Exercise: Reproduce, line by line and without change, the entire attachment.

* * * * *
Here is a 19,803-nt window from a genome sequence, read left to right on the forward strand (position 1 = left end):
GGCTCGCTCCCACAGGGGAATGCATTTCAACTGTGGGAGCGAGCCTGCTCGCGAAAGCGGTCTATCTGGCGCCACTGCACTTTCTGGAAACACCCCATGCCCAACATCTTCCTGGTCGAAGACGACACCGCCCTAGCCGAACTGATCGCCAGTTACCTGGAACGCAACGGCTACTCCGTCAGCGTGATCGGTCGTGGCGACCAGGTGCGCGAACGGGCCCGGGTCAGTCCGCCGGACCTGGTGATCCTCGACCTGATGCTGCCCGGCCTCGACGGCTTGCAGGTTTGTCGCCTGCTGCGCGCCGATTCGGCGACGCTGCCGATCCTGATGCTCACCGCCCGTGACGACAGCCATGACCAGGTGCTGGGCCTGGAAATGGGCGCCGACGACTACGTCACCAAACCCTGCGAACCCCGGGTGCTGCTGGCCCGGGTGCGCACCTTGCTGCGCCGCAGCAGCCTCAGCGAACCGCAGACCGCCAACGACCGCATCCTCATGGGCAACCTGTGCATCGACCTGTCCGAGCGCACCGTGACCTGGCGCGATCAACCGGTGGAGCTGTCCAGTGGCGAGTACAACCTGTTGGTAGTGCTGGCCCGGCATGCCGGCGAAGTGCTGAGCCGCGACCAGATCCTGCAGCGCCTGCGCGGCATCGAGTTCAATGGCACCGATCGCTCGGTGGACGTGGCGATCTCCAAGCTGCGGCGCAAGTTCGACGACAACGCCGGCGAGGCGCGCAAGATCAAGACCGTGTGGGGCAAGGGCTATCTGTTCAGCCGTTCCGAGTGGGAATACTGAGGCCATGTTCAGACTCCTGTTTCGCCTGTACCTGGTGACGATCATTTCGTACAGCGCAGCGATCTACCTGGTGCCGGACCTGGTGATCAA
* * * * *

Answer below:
Here is a 19,803-nt window from a genome sequence, read left to right on the forward strand (position 1 = left end):
GGCTCGCTCCCACAGGGGAATGCATTTCAACTGTGGGAGCGAGCCTGCTCGCGAAAGCGGTCTATCTGGCGCCACTGCACTTTCTGGAAACACCCCATGCCCAACATCTTCCTGGTCGAAGACGACACCGCCCTAGCCGAACTGATCGCCAGTTACCTGGAACGCAACGGCTACTCCGTCAGCGTGATCGGTCGTGGCGACCAGGTGCGCGAACGGGCCCGGGTCAGTCCGCCGGACCTGGTGATCCTCGACCTGATGCTGCCCGGCCTCGACGGCTTGCAGGTTTGTCGCCTGCTGCGCGCCGATTCGGCGACGCTGCCGATCCTGATGCTCACCGCCCGTGACGACAGCCATGACCAGGTGCTGGGCCTGGAAATGGGCGCCGACGACTACGTCACCAAACCCTGCGAACCCCGGGTGCTGCTGGCCCGGGTGCGCACCTTGCTGCGCCGCAGCAGCCTCAGCGAACCGCAGACCGCCAACGACCGCATCCTCATGGGCAACCTGTGCATCGACCTGTCCGAGCGCACCGTGACCTGGCGCGATCAACCGGTGGAGCTGTCCAGTGGCGAGTACAACCTGTTGGTAGTGCTGGCCCGGCATGCCGGCGAAGTGCTGAGCCGCGACCAGATCCTGCAGCGCCTGCGCGGCATCGAGTTCAATGGCACCGATCGCTCGGTGGACGTGGCGATCTCCAAGCTGCGGCGCAAGTTCGACGACAACGCCGGCGAGGCGCGCAAGATCAAGACCGTGTGGGGCAAGGGCTATCTGTTCAGCCGTTCCGAGTGGGAATACTGAGGCCATGTTCAGACTCCTGTTTCGCCTGTACCTGGTGACGATCATTTCGTACAGCGCAGCGATCTACCTGGTGCCGGACCTGGTGATCAA